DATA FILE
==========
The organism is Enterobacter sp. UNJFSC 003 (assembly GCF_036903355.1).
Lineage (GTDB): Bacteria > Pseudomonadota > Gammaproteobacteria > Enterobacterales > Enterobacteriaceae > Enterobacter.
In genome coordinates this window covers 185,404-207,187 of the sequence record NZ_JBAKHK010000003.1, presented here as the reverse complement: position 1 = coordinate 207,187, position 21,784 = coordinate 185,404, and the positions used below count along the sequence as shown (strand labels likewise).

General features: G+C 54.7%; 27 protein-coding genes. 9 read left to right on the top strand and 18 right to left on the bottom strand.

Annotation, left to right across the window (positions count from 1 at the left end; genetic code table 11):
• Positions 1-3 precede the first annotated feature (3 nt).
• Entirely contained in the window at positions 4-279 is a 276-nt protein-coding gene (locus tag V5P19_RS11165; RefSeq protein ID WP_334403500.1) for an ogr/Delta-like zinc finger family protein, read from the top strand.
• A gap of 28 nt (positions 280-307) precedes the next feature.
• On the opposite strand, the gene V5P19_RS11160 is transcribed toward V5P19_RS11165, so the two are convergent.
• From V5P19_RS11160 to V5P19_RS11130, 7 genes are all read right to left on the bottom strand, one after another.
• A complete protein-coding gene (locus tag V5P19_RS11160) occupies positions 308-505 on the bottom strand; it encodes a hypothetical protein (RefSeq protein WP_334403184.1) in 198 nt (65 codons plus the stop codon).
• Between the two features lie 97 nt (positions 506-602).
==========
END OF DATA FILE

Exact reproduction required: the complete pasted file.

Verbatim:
The organism is Enterobacter sp. UNJFSC 003 (assembly GCF_036903355.1).
Lineage (GTDB): Bacteria > Pseudomonadota > Gammaproteobacteria > Enterobacterales > Enterobacteriaceae > Enterobacter.
In genome coordinates this window covers 185,404-207,187 of the sequence record NZ_JBAKHK010000003.1, presented here as the reverse complement: position 1 = coordinate 207,187, position 21,784 = coordinate 185,404, and the positions used below count along the sequence as shown (strand labels likewise).

General features: G+C 54.7%; 27 protein-coding genes. 9 read left to right on the top strand and 18 right to left on the bottom strand.

Annotation, left to right across the window (positions count from 1 at the left end; genetic code table 11):
• Positions 1-3 precede the first annotated feature (3 nt).
• Entirely contained in the window at positions 4-279 is a 276-nt protein-coding gene (locus tag V5P19_RS11165; RefSeq protein ID WP_334403500.1) for an ogr/Delta-like zinc finger family protein, read from the top strand.
• A gap of 28 nt (positions 280-307) precedes the next feature.
• On the opposite strand, the gene V5P19_RS11160 is transcribed toward V5P19_RS11165, so the two are convergent.
• From V5P19_RS11160 to V5P19_RS11130, 7 genes are all read right to left on the bottom strand, one after another.
• A complete protein-coding gene (locus tag V5P19_RS11160) occupies positions 308-505 on the bottom strand; it encodes a hypothetical protein (RefSeq protein WP_334403184.1) in 198 nt (65 codons plus the stop codon).
• Between the two features lie 97 nt (positions 506-602).